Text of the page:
This does nothing for me now.
Last year, I had a recurring pain and skin problems, and a doctor suggested I try a no-sugar diet for 4-6 weeks as a diagnostic test. At first I thought it sounded crazy--sugar is in everything and it's an important ingredient of some of my favorite foods, like cake! I've always had a "sweet tooth" and enjoyed candy, especially chocolate, and cookies and things. What sounded crazier, though, was ignoring my doctor's orders because I was actually unable to shake my need for sugar.
The sugar thing turned out not to be my problem, but I'm still glad I took on the challenge of quitting. It reset my taste buds, so I no longer crave sweet stuff as much as I used to. I no longer think it sounds crazy to go for a week or month without sugar. Sugar-free meals and snacks are normal for me, I like savory things more, and it's easier to eat healthy generally.
While I no longer eat a strictly sugar-free diet, I eat far less than I used to without trying. I've formed some new habits and snack routines that I find much more satisfying. Sugary snacks were always a band-aid for hunger: they made me feel better right away, but there was a crash soon thereafter.
How is quitting sugar frugal? Well, sugar itself isn't expensive, so a sugar-free or low-sugar diet isn't necessarily a cheaper one. Many sugary junk foods are cheap; buying better, fresher, more nutritious food can actually make your grocery bill rise. But eating well is better for your long-term health and can make you more energetic, which can help you get more done, and have more patience for other life optimizations! Most importantly to me, psychologically, sugar is addictive, and shaking an addiction will always give you more options. Personally, I like the feeling that I'm fully in control of how much sugar I eat (or don't)--I'm no longer at the whim of cravings.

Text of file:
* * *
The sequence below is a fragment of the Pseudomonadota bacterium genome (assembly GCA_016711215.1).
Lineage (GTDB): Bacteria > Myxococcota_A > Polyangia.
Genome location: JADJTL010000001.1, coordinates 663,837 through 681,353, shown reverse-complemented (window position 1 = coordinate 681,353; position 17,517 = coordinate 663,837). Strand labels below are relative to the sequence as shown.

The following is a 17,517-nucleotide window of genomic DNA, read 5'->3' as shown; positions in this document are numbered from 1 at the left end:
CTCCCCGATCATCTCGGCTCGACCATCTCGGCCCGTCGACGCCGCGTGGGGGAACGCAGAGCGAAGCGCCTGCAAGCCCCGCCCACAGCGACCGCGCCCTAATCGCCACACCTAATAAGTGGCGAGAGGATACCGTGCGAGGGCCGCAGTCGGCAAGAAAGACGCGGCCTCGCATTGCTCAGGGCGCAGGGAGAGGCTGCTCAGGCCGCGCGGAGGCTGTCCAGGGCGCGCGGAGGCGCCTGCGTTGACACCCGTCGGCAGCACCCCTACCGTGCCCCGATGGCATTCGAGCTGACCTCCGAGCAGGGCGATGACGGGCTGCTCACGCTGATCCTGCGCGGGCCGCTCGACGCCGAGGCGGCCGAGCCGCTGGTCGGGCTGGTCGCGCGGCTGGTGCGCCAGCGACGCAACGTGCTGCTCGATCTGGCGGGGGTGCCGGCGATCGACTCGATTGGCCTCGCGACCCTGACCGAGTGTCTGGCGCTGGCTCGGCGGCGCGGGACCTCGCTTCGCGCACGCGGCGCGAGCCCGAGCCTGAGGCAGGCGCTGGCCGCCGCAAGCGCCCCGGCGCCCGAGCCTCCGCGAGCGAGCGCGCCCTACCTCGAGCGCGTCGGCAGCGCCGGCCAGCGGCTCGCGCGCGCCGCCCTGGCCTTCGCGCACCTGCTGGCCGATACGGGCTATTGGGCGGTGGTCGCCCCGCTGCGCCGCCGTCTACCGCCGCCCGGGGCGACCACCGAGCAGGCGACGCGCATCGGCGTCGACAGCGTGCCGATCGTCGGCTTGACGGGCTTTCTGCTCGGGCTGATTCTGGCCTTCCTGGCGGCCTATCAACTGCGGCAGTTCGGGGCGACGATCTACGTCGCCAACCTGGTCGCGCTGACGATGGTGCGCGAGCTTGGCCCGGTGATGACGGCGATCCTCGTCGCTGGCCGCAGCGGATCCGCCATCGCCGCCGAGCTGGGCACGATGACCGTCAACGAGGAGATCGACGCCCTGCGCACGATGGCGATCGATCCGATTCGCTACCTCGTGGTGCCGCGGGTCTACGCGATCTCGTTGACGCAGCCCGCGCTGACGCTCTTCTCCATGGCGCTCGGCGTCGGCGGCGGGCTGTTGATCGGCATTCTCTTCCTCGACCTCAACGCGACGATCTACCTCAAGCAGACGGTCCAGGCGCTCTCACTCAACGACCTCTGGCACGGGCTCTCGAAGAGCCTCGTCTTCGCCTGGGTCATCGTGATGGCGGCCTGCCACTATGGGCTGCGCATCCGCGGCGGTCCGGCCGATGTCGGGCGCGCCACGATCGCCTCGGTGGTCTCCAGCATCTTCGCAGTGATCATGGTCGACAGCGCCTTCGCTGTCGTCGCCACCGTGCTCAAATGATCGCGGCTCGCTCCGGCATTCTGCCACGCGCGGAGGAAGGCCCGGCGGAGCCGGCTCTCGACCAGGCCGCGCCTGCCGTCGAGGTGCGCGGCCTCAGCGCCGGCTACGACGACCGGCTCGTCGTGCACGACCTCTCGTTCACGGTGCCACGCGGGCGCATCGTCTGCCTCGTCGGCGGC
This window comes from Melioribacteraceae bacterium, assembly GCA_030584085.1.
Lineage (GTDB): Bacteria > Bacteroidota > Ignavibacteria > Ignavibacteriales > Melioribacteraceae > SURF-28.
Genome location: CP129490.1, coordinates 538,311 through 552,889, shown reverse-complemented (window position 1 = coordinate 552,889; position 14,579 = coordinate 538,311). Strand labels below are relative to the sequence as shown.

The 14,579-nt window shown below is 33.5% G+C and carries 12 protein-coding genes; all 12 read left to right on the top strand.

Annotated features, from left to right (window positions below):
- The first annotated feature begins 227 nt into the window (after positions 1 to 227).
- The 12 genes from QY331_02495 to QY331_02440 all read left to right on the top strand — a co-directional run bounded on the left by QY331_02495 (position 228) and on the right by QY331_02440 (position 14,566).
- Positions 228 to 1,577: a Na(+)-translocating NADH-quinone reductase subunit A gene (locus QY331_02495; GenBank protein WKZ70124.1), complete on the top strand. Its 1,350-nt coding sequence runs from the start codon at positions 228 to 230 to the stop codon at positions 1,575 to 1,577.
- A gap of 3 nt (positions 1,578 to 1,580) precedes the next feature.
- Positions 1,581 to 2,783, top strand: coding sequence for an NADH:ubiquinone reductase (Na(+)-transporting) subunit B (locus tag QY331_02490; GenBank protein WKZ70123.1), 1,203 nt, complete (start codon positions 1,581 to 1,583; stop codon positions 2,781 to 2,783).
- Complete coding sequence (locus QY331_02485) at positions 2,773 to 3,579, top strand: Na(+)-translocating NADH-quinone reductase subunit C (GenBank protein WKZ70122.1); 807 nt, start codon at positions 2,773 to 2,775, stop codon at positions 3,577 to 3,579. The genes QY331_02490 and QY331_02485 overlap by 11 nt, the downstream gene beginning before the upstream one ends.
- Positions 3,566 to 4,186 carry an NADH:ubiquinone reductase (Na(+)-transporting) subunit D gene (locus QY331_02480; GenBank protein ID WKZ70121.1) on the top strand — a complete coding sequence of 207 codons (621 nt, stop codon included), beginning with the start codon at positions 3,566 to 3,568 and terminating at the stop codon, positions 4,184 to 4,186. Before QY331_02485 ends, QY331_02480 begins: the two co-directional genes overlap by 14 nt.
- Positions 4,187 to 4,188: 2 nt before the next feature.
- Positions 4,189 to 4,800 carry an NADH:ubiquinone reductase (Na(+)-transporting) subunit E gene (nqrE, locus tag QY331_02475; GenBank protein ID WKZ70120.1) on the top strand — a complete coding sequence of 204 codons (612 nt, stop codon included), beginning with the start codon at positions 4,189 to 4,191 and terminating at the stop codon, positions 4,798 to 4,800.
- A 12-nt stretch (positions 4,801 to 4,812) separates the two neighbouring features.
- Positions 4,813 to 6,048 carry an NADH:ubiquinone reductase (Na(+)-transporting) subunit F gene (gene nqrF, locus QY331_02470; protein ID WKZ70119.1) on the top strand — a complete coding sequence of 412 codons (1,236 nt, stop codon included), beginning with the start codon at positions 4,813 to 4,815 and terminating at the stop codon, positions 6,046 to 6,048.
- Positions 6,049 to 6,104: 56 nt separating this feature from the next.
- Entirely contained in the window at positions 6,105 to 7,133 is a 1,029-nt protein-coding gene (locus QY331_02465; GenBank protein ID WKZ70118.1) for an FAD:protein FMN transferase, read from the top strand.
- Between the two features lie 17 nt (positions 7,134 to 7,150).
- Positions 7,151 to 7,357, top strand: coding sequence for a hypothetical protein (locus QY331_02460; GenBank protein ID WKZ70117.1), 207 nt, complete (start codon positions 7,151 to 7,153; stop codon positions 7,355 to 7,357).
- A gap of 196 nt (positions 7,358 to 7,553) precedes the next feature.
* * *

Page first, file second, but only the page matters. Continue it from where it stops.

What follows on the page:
Here are my tips for living sugar-free.
- Decide on your rules, and stick to them. A sugar-free diet involves judgment calls. Natural sugars are found in fruit, vegetables, and dairy (lactose is sugar, did you know that? anything that ends in -ose is). And your body breaks down simple carbs, like bread and crackers, into sugar almost instantly. You can avoid foods with added sugar fairly easily, but some form of sugar is in basically all food. You can't avoid food, so how do you cut out sugar?
What worked best was to ignore the lists of yay and nay foods on other people's blog posts or books, and make what I felt were common-sense judgment calls. I knew I would only adhere to rules that I believed in. First, I decided that any diet that disallowed fruits and veggies was ridiculous, so I could eat as much of that as I wanted. (Fruits started to taste REALLY sweet to me!) I also permitted dairy. I was not interested in going carb-free, but as a compromise, I decided to stick to whole-wheat versions of all my carbs: brown bread, brown rice, whole-wheat or veggie pasta.
Finally, and crucially, all sweeteners were forbidden: aspartame, stevia, honey, maple syrup, agave nectar, anything that was used primarily as a sweetener. I wasn't just interested in removing sugar itself, but the dependence on overly sweet foods. I couldn't do that if I simply replaced sugar with something else that was just as sweet.
Once I'd decided on my rules, I had to stick to them. No "cheat days." The whole idea was to get my taste buds used to a diet with little or no sugar. And that completely happened. Foods began to taste, not only sweeter, but generally more complex and flavorful than they used to. And foods with a lot of added sweeteners started to taste bad--they almost burned my tongue. That was helpful because it actually made "cheating" unpleasant. I didn't just eat more broccoli and less cake, I wanted to. To get there, I had to be consistent.
- Find new ways to reward yourself. When you've cut a major treat out of your life, the thing that used to bring you a feeling or comfort and reward and simple pleasure, you need a new treat. You can't just use your willpower and knuckle through treat-free. I'm a firm believer that when you are doing something really, really hard, you have to be gentle with yourself in other areas of your life, and find ways to show yourself some TLC. Whenever I diet in any way, I try to find some non-food treats, like buying myself a new book or allowing myself time to marathon a TV show. I also like to indulge in "allowed" food treats. To that end...